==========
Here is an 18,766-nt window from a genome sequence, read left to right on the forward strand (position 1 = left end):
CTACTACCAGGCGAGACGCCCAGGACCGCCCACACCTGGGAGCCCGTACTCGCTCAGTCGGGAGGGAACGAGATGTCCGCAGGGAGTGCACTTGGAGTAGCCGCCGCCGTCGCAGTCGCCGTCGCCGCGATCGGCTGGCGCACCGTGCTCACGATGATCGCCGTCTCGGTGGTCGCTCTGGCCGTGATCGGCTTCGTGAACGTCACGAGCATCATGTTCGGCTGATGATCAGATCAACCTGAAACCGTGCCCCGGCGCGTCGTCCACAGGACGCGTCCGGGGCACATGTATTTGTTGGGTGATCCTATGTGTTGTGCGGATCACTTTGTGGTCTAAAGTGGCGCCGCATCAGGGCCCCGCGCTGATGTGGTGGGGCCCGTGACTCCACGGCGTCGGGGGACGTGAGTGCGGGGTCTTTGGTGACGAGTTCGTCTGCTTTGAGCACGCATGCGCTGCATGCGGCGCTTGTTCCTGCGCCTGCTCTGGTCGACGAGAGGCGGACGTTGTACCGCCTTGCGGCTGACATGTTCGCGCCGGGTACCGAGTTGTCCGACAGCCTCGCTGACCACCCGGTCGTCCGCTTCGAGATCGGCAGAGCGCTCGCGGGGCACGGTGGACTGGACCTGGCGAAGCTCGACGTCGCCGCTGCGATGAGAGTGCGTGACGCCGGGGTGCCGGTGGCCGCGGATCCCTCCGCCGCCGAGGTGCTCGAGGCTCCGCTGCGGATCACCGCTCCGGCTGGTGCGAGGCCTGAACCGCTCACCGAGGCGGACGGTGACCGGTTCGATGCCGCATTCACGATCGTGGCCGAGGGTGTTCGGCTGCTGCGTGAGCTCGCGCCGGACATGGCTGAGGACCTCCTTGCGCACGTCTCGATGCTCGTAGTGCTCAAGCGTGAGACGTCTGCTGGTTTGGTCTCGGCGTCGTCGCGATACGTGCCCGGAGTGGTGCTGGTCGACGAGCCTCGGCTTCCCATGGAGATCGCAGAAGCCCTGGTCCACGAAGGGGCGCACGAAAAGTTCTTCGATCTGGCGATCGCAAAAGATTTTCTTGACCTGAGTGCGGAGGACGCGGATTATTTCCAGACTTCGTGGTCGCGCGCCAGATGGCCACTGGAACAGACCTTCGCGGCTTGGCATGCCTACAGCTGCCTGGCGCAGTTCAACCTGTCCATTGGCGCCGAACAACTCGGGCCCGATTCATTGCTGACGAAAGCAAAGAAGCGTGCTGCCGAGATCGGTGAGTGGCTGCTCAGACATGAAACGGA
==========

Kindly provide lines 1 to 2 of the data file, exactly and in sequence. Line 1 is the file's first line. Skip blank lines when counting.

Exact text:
Here is an 18,766-nt window from a genome sequence, read left to right on the forward strand (position 1 = left end):
CTACTACCAGGCGAGACGCCCAGGACCGCCCACACCTGGGAGCCCGTACTCGCTCAGTCGGGAGGGAACGAGATGTCCGCAGGGAGTGCACTTGGAGTAGCCGCCGCCGTCGCAGTCGCCGTCGCCGCGATCGGCTGGCGCACCGTGCTCACGATGATCGCCGTCTCGGTGGTCGCTCTGGCCGTGATCGGCTTCGTGAACGTCACGAGCATCATGTTCGGCTGATGATCAGATCAACCTGAAACCGTGCCCCGGCGCGTCGTCCACAGGACGCGTCCGGGGCACATGTATTTGTTGGGTGATCCTATGTGTTGTGCGGATCACTTTGTGGTCTAAAGTGGCGCCGCATCAGGGCCCCGCGCTGATGTGGTGGGGCCCGTGACTCCACGGCGTCGGGGGACGTGAGTGCGGGGTCTTTGGTGACGAGTTCGTCTGCTTTGAGCACGCATGCGCTGCATGCGGCGCTTGTTCCTGCGCCTGCTCTGGTCGACGAGAGGCGGACGTTGTACCGCCTTGCGGCTGACATGTTCGCGCCGGGTACCGAGTTGTCCGACAGCCTCGCTGACCACCCGGTCGTCCGCTTCGAGATCGGCAGAGCGCTCGCGGGGCACGGTGGACTGGACCTGGCGAAGCTCGACGTCGCCGCTGCGATGAGAGTGCGTGACGCCGGGGTGCCGGTGGCCGCGGATCCCTCCGCCGCCGAGGTGCTCGAGGCTCCGCTGCGGATCACCGCTCCGGCTGGTGCGAGGCCTGAACCGCTCACCGAGGCGGACGGTGACCGGTTCGATGCCGCATTCACGATCGTGGCCGAGGGTGTTCGGCTGCTGCGTGAGCTCGCGCCGGACATGGCTGAGGACCTCCTTGCGCACGTCTCGATGCTCGTAGTGCTCAAGCGTGAGACGTCTGCTGGTTTGGTCTCGGCGTCGTCGCGATACGTGCCCGGAGTGGTGCTGGTCGACGAGCCTCGGCTTCCCATGGAGATCGCAGAAGCCCTGGTCCACGAAGGGGCGCACGAAAAGTTCTTCGATCTGGCGATCGCAAAAGATTTTCTTGACCTGAGTGCGGAGGACGCGGATTATTTCCAGACTTCGTGGTCGCGCGCCAGATGGCCACTGGAACAGACCTTCGCGGCTTGGCATGCCTACAGCTGCCTGGCGCAGTTCAACCTGTCCATTGGCGCCGAACAACTCGGGCCCGATTCATTGCTGACGAAAGCAAAGAAGCGTGCTGCCGAGATCGGTGAGTGGCTGCTCAGACATGAAACGGA